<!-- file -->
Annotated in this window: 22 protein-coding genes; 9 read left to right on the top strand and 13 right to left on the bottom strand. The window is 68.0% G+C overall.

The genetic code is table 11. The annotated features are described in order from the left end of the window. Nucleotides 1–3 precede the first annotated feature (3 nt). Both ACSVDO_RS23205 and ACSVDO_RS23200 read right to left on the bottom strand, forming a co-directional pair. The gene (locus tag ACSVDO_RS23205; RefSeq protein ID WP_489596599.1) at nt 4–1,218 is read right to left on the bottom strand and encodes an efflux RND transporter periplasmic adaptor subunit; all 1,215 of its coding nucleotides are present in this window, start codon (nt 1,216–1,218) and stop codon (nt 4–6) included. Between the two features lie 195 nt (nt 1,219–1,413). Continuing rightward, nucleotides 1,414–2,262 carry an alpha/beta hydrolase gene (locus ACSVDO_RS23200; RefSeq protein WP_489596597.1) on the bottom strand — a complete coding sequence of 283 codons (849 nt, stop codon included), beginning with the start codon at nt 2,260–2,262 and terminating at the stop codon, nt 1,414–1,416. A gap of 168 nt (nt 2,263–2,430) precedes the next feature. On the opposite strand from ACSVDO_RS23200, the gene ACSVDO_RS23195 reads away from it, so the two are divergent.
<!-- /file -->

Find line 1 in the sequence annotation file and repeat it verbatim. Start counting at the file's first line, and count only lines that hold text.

Annotated in this window: 22 protein-coding genes; 9 read left to right on the top strand and 13 right to left on the bottom strand. The window is 68.0% G+C overall.